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“What’s for dinner?” Once you have kids, that question becomes part of your life. Even my mother-in-law, growing up in the 1930s, in the deep country in a large family as a child of a coal miner, remembers asking her mother, who would flatly respond, to which many of us can empathise, “Crickets and soot.”

Someday I want to make Crickets and Soot for dinner.  Not a fancy Heston Blumenthal take on it, but literally…

Yesterday I decided to take my menu cue from this wonderful Carolina Chocolate Drops song and make… Cornbread and Butterbeans.

cornbread, butterbeans

I liked the idea of a meal constructed differently, perhaps more simply, than the ones I often belabour– this one felt like a variation on Dal and Flatbreads, an easy, nutritious, cheap meal my children do enjoy.

What did I learn:

The Lima Bean of my American childhood is reborn in the dried Butterbean (in this case, a lazy tin) of my adulthood in the UK.

The “stew” I made with butterbeans was really good and simple and kind of universal: leeks, onion, carrot, celery sauteed in butter/ olive oil, the beans, some added liquid, salt and pepper and thyme and a bay leaf– and at the end lots of fresh parsley, which is still growing happily in this rainy but mild winter.  The dish reminded me of the Marcella Hazan Italian recipe for a very garlicky white bean soup with loads of parsley.  There’s a mildness to these beans and a slightly mealy texture that one child did end up rejecting, even as both of them continue to open up to new foods, thank goodness, because not being able to be fully creative in my cooking is tiresome.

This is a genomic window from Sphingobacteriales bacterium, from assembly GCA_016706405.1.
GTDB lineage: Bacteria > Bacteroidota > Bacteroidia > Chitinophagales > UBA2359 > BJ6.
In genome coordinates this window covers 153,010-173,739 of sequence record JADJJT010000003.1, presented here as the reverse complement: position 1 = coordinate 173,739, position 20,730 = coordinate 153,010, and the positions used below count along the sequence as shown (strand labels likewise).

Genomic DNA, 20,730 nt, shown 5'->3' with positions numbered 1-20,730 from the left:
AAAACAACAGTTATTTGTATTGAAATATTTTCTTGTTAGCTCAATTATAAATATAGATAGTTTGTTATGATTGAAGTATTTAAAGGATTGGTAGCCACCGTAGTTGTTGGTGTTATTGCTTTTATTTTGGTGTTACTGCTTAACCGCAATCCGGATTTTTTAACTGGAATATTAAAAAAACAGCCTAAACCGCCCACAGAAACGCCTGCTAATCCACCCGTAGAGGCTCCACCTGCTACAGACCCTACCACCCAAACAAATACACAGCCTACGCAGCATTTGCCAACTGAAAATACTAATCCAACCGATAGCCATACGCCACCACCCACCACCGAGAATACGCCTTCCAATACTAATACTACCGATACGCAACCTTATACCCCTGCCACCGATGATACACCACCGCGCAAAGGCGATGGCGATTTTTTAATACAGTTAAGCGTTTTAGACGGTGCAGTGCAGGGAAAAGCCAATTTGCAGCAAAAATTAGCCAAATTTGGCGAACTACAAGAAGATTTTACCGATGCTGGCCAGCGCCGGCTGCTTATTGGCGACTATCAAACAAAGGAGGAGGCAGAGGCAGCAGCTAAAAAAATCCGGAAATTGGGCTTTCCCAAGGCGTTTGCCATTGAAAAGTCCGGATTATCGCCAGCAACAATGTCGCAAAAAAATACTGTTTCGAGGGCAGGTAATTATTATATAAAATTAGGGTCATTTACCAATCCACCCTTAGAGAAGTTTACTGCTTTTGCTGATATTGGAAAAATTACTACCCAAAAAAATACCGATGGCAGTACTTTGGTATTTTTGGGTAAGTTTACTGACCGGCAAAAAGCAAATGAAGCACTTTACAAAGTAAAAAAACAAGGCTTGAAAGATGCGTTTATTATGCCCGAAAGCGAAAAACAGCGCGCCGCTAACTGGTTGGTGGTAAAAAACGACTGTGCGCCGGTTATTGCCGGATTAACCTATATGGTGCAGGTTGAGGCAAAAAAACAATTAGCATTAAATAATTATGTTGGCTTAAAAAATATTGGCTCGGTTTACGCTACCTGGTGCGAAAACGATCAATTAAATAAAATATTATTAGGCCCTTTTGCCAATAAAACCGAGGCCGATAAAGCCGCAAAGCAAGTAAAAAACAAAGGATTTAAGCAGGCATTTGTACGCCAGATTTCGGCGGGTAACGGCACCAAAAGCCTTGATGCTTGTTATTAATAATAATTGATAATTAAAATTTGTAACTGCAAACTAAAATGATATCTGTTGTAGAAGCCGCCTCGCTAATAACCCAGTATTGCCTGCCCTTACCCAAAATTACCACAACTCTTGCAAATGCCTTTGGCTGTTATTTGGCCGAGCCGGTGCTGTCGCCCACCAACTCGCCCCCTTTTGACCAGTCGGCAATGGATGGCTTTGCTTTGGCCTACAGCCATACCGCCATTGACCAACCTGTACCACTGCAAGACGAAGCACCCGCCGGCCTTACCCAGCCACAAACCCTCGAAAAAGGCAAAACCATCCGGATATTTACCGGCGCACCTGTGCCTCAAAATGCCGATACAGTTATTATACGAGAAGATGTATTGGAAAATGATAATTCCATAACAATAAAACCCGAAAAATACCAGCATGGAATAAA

Cornbread:  I used some kefir in place of buttermilk.  It was a bit on-the-edge and so sour that it instantly reacted to the baking soda/ bicarb in the recipe that it frothed over the jug.   Because it was SO sour I decided to use the full amount of sugar in the recipe, in some attempt to please, i.e. not disgust, those same children as above.  The result, having got in the habit of always reducing sugar in any recipe, was a taste way too sweet for my liking.  And I used the duck eggs that I’d bought for the birthday cake that ended up being eggless.  The cornbread tasted like cake to me, and not gritty.  But still was fun to mop up the beans with it.

Lupini Beans, Hypothetically Speaking

Oh Lupini Beans — happy memories and good times, my college days so many moons ago, in Providence, Rhode Island where a walk down streets of pastel-coloured wooden houses led to a Portuguese grocery store that I loved.  And there I discovered  jars filled with these salty Lupini beans from which your teeth rip a hole in the skin and you kind of suck the bean out of its rubbery shell into your mouth .  (Is that it really?  It’s been so long…)  Kind of like edamame, though edamame has the salty pod you strip off with your teeth to get those nuggets  of baby soybeans that can taste sweet when really fresh.

Something recently brought up a craving for Lupinis (Tremocos in Portuguese), and I began to wonder what they actually are, and whether I could make them.  I somehow had imagined them close to fava/ broad beans, though their name should have easily suggested the Lupin family, which I’ve only known as beautiful blue cottage-garden, bee-attracting flowers that I’ve never grown successfully in this country of slugs and snails.

(This is a post I’m writing hypothetically really, as a round-up of the state of knowledge I’ve come to, to share web resources — of which there are not that many — and an invitation to anyone else’s interest, and a request for more information should anyone with experience happen upon this blog….  My interest, as readers know, is looking at global food traditions to widen what we grow locally, around the world, with Climate Weirding etc. in the name of both self-sufficiency and fun and experimental eating.)